"With youth, the freedom to embody an ideal with reckless abandon," read the autumn/winter 18 show notes, "with age, a sense of looking from the outside in." His answer to this introspection is to fuse his own 90s clubbing nostalgia with the sharp sartorial finesse of the atelier. The result is an age-old tension between two generations. “It’s about a youth culture fighting against classicism,” Van Assche explained succinctly. Carefree clubbers against the careful city commuters. They might jostle for superiority but the two can not only co-exist, the push the other forward. Beyond the garments themselves, this was demonstrated in the casting as vintage models walked side-by-side with today’s freshest faces.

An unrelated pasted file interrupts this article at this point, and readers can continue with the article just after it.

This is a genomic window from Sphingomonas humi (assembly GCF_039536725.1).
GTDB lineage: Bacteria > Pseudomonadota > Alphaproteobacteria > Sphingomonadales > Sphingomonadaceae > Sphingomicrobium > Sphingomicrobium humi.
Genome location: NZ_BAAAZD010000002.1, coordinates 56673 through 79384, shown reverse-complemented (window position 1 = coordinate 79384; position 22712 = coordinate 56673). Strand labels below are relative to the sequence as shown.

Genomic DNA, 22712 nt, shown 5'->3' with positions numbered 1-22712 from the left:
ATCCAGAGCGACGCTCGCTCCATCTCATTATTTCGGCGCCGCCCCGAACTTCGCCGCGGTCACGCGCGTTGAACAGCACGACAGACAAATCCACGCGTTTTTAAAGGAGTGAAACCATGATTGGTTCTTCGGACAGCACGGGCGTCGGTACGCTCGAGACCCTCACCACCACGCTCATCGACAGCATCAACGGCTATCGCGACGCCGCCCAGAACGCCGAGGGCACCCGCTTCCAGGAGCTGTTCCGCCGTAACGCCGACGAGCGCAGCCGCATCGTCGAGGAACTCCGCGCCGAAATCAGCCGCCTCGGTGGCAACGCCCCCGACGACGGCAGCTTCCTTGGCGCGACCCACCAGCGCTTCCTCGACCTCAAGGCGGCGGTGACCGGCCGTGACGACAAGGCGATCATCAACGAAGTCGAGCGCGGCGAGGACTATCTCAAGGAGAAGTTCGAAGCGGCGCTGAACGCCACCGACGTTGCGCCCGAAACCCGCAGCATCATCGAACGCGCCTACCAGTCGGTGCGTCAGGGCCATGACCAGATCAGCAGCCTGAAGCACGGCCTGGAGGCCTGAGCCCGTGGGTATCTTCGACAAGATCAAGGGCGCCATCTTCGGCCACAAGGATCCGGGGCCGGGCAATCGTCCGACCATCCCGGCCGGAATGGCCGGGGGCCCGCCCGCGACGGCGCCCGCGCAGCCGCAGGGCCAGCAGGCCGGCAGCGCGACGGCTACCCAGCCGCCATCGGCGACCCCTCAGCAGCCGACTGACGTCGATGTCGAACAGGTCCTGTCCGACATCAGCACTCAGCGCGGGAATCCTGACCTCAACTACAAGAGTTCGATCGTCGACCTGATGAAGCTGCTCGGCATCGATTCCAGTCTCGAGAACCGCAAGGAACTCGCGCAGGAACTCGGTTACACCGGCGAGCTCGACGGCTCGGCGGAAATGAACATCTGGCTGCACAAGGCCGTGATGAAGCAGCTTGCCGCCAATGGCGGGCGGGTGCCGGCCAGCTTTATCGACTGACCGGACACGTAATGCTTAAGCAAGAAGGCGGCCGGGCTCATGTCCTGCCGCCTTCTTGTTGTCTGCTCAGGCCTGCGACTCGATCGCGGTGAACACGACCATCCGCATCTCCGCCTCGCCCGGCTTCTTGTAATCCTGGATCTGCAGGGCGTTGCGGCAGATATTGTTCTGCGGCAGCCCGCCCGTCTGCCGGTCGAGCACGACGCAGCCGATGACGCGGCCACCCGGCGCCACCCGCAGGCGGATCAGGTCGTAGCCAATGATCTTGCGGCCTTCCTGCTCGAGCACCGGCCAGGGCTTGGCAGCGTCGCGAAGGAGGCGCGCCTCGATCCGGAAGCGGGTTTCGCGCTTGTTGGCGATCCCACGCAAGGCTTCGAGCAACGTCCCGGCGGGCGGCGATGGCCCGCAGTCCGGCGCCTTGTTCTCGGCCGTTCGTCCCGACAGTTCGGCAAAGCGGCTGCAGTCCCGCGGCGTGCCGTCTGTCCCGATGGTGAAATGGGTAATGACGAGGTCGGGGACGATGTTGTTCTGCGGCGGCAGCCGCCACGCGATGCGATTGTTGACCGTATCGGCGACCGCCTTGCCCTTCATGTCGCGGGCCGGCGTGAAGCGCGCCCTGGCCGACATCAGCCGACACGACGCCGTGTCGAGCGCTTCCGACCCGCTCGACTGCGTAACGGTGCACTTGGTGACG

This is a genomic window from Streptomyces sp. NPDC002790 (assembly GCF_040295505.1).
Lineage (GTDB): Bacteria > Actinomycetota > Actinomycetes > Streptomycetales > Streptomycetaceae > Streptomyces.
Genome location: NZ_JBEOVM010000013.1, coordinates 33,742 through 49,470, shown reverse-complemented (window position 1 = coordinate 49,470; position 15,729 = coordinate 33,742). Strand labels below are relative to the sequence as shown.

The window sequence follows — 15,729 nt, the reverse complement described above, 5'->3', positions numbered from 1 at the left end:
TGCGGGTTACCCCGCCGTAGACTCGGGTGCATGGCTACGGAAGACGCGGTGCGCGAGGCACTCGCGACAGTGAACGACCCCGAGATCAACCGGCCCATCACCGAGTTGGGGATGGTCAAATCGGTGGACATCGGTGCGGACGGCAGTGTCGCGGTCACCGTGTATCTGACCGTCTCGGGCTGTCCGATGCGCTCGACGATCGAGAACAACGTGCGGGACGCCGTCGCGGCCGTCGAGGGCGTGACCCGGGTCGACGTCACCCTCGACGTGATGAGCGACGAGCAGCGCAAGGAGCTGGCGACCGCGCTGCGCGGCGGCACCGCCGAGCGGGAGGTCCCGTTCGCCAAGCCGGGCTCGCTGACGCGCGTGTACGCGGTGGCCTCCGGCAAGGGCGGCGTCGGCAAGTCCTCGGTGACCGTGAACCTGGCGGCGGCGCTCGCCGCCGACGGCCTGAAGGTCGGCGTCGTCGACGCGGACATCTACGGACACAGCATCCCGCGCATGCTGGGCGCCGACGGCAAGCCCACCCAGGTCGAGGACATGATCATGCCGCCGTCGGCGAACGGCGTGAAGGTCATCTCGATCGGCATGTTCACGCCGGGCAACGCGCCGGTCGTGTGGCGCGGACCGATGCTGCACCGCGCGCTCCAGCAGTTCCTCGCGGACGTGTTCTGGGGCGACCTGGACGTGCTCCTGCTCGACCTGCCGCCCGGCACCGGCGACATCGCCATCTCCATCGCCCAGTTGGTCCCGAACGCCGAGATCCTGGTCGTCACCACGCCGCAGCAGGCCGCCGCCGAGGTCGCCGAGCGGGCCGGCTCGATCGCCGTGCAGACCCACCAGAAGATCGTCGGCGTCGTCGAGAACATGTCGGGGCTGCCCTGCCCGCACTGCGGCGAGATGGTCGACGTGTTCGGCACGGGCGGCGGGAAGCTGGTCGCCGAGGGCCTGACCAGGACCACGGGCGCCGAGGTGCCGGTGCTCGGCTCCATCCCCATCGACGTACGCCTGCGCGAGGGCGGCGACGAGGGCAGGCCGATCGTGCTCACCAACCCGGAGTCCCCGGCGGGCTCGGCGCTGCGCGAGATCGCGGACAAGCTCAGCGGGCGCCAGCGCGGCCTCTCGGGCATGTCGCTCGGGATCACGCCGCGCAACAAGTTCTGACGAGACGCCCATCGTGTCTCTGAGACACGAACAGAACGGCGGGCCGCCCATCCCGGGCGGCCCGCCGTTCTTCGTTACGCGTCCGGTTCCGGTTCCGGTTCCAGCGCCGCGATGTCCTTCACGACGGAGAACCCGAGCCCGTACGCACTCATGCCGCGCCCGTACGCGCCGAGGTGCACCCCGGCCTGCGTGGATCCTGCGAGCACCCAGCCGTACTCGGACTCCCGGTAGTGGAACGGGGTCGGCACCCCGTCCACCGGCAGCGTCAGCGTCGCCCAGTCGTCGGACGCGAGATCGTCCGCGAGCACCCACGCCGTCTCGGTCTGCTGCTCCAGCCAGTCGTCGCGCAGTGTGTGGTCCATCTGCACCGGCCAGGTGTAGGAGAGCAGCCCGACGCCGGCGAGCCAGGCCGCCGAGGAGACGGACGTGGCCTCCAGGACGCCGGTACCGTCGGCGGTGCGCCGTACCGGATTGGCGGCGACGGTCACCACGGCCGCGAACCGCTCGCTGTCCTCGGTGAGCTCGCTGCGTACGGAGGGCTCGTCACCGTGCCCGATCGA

“There are many 90s streetwear references,” Van Assche explained as he led me through the rails of the collection’s secondary story. “There's an element of playing the good-taste of the legacy against the bad-taste with those tribal tattoos that some people might regret," he added with a laugh. Without the need of a appearance on Tattoo Fixers, the ink sneaked in as an all-over flocked print on tailoring and shirting (and shaved into scalps thanks to Anthony Turner) they become something quite different. "When I was growing up, you were either a new wave dark romantic kid or you were a clubber. For me, the tribal stands for the clubbing but it always has to be elevated. In these colours, it almost looks like a New Romantic shirt. I'm able to mix both, it's about layering influences and pushing them forward.”